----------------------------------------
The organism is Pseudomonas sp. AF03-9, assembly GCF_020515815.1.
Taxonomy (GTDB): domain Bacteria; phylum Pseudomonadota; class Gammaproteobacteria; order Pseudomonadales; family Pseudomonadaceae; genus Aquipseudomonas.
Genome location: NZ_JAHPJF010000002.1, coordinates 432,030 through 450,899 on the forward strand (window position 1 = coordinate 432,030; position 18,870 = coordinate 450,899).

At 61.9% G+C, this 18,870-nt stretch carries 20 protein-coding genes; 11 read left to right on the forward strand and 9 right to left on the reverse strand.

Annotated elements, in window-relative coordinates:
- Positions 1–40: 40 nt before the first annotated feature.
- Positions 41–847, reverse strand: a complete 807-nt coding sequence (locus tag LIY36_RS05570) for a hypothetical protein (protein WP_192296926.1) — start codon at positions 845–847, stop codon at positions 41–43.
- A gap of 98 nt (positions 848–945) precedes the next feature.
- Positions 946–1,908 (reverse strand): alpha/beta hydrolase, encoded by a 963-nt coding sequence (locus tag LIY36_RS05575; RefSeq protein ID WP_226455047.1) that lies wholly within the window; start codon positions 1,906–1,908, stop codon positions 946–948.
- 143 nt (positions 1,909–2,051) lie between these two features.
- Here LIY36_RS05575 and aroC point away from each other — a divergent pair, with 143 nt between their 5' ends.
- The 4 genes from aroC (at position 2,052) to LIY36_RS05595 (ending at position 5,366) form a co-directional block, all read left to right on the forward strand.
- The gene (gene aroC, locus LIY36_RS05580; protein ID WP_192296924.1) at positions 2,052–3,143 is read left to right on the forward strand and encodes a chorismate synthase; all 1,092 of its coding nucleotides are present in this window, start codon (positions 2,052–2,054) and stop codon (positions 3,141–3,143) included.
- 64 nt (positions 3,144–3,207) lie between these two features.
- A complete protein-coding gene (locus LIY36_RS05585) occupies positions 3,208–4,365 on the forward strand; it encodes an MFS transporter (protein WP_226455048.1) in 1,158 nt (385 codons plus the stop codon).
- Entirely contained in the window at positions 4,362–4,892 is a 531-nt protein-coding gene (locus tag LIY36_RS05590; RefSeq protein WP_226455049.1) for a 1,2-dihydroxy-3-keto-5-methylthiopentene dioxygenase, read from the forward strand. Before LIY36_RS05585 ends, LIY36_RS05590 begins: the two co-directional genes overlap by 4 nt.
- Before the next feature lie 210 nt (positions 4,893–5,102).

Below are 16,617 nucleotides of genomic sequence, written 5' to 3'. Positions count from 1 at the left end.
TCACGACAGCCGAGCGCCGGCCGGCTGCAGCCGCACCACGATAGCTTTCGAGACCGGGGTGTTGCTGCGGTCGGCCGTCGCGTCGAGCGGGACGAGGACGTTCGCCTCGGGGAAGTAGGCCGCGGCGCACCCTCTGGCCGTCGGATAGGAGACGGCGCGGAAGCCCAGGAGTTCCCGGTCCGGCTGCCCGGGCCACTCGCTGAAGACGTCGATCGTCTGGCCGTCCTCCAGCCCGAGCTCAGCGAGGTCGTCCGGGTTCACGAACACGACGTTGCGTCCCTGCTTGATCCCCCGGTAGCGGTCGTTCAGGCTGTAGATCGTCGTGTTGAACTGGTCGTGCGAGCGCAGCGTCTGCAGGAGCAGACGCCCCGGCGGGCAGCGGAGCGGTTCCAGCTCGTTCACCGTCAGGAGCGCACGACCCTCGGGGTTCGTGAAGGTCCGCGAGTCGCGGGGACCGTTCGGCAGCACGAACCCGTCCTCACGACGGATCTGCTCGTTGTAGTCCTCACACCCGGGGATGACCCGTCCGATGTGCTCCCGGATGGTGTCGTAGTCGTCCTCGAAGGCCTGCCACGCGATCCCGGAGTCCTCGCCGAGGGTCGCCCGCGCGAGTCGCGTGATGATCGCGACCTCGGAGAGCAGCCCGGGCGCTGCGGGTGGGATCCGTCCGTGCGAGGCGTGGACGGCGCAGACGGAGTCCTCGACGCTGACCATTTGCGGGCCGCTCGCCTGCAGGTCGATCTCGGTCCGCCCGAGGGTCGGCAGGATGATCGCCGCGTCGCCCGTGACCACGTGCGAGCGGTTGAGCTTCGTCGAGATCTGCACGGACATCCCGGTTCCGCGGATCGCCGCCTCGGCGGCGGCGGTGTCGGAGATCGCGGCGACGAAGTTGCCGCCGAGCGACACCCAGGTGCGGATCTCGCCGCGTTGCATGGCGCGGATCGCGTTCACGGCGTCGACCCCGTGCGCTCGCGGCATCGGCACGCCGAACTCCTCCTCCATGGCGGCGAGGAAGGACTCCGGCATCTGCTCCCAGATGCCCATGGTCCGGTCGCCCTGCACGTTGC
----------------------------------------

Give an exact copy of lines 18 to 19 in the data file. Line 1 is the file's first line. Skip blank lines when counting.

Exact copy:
Below are 16,617 nucleotides of genomic sequence, written 5' to 3'. Positions count from 1 at the left end.
TCACGACAGCCGAGCGCCGGCCGGCTGCAGCCGCACCACGATAGCTTTCGAGACCGGGGTGTTGCTGCGGTCGGCCGTCGCGTCGAGCGGGACGAGGACGTTCGCCTCGGGGAAGTAGGCCGCGGCGCACCCTCTGGCCGTCGGATAGGAGACGGCGCGGAAGCCCAGGAGTTCCCGGTCCGGCTGCCCGGGCCACTCGCTGAAGACGTCGATCGTCTGGCCGTCCTCCAGCCCGAGCTCAGCGAGGTCGTCCGGGTTCACGAACACGACGTTGCGTCCCTGCTTGATCCCCCGGTAGCGGTCGTTCAGGCTGTAGATCGTCGTGTTGAACTGGTCGTGCGAGCGCAGCGTCTGCAGGAGCAGACGCCCCGGCGGGCAGCGGAGCGGTTCCAGCTCGTTCACCGTCAGGAGCGCACGACCCTCGGGGTTCGTGAAGGTCCGCGAGTCGCGGGGACCGTTCGGCAGCACGAACCCGTCCTCACGACGGATCTGCTCGTTGTAGTCCTCACACCCGGGGATGACCCGTCCGATGTGCTCCCGGATGGTGTCGTAGTCGTCCTCGAAGGCCTGCCACGCGATCCCGGAGTCCTCGCCGAGGGTCGCCCGCGCGAGTCGCGTGATGATCGCGACCTCGGAGAGCAGCCCGGGCGCTGCGGGTGGGATCCGTCCGTGCGAGGCGTGGACGGCGCAGACGGAGTCCTCGACGCTGACCATTTGCGGGCCGCTCGCCTGCAGGTCGATCTCGGTCCGCCCGAGGGTCGGCAGGATGATCGCCGCGTCGCCCGTGACCACGTGCGAGCGGTTGAGCTTCGTCGAGATCTGCACGGACATCCCGGTTCCGCGGATCGCCGCCTCGGCGGCGGCGGTGTCGGAGATCGCGGCGACGAAGTTGCCGCCGAGCGACACCCAGGTGCGGATCTCGCCGCGTTGCATGGCGCGGATCGCGTTCACGGCGTCGACCCCGTGCGCTCGCGGCATCGGCACGCCGAACTCCTCCTCCATGGCGGCGAGGAAGGACTCCGGCATCTGCTCCCAGATGCCCATGGTCCGGTCGCCCTGCACGTTGC